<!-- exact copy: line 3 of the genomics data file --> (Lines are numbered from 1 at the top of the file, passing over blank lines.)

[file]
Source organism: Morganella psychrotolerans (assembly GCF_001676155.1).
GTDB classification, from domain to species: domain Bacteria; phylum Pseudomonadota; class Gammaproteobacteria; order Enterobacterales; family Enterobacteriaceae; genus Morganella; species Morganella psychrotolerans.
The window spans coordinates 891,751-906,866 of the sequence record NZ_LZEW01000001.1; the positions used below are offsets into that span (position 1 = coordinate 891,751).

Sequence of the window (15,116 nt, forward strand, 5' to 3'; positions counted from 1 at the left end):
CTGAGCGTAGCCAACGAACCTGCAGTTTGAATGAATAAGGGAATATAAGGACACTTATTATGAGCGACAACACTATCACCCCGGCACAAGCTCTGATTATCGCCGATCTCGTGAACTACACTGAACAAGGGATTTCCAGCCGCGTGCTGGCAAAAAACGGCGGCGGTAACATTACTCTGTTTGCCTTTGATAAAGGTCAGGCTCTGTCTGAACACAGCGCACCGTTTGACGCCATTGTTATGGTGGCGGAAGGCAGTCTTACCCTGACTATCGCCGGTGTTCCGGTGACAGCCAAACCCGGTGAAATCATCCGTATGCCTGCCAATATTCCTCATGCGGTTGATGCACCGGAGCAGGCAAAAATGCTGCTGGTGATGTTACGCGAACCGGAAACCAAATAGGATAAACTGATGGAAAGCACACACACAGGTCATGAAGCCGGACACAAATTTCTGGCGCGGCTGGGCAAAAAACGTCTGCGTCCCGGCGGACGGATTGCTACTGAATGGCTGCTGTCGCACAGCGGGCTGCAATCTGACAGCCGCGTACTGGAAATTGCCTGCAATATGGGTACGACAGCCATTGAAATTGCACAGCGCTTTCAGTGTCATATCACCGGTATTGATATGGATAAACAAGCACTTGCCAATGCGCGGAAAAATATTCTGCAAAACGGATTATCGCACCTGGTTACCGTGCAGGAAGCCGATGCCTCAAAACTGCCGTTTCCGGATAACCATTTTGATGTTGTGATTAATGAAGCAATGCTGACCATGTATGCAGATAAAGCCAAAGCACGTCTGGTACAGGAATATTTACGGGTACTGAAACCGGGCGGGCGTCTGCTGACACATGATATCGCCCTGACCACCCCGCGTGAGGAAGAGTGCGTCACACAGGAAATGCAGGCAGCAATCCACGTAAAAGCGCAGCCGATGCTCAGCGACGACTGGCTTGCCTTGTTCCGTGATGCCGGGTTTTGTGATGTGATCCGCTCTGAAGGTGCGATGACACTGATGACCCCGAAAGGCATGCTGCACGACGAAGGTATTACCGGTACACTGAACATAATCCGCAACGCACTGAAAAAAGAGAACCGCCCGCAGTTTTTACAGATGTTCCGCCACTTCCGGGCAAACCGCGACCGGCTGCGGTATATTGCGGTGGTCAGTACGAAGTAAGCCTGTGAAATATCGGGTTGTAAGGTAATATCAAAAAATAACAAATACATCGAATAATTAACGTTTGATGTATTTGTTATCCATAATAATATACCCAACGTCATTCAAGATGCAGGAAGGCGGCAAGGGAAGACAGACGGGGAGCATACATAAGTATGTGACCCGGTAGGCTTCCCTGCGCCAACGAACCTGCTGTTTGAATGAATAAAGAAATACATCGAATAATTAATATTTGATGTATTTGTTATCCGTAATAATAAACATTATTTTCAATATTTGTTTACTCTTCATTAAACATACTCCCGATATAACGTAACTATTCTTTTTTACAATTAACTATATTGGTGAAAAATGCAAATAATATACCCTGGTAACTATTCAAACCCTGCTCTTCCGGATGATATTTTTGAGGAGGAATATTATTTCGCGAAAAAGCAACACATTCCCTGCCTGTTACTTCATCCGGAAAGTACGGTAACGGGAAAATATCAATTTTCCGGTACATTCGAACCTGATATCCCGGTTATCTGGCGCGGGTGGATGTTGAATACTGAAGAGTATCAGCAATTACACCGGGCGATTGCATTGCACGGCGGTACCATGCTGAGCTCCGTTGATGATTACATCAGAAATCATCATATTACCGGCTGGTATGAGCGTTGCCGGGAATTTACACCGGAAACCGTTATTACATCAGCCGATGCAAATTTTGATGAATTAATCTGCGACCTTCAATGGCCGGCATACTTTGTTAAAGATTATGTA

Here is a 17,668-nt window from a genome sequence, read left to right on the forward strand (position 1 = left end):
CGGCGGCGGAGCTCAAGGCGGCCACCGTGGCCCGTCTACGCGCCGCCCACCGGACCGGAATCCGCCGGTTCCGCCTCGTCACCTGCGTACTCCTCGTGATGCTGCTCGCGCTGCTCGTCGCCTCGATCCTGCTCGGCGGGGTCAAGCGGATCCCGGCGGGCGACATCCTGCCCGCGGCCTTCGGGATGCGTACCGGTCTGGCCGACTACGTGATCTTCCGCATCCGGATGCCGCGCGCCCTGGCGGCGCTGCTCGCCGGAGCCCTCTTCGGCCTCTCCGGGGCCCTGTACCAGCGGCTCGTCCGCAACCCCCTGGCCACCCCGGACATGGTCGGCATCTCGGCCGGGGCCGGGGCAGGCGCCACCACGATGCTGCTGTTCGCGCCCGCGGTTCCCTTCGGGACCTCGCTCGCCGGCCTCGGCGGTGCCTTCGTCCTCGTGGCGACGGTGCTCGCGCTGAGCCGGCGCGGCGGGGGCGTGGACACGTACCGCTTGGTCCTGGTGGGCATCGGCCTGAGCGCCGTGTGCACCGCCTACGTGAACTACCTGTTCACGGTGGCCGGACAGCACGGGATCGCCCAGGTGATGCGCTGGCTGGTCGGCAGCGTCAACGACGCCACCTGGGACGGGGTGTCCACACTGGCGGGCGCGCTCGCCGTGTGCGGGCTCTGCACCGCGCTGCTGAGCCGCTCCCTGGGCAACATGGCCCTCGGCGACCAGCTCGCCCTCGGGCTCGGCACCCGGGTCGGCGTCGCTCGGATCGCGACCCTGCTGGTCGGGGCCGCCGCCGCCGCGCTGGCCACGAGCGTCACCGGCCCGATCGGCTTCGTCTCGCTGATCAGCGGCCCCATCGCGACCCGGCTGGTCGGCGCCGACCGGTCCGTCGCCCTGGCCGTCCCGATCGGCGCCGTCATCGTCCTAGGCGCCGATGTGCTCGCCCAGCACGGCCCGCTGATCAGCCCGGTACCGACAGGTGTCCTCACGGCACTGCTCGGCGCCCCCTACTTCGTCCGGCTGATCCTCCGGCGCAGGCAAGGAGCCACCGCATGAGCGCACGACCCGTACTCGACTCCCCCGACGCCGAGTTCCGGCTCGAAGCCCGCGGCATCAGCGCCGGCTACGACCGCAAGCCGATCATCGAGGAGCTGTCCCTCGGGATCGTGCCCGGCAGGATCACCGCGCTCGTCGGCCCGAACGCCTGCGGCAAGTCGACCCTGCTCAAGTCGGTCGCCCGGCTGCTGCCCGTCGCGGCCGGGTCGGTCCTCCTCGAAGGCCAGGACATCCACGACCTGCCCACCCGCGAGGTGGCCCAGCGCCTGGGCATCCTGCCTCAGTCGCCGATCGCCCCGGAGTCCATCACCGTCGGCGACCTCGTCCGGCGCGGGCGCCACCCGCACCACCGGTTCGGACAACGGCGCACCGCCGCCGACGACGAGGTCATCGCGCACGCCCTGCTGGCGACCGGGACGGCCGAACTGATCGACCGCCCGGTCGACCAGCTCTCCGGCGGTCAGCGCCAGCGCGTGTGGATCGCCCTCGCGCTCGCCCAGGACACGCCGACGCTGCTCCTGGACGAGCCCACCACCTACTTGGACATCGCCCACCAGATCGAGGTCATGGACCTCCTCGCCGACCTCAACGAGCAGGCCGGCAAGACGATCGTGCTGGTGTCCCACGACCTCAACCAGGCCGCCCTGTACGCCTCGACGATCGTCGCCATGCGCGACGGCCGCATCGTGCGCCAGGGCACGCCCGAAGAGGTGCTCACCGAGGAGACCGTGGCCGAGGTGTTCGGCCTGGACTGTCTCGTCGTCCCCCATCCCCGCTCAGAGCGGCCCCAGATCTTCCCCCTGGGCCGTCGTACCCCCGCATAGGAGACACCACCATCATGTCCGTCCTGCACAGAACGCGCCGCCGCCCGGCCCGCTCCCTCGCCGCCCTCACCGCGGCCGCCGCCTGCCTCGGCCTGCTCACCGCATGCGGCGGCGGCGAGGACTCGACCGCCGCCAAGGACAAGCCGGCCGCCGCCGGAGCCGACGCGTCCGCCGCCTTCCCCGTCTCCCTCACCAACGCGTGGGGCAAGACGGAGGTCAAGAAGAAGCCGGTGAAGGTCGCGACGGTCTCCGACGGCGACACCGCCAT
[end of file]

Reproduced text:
The window spans coordinates 891,751-906,866 of the sequence record NZ_LZEW01000001.1; the positions used below are offsets into that span (position 1 = coordinate 891,751).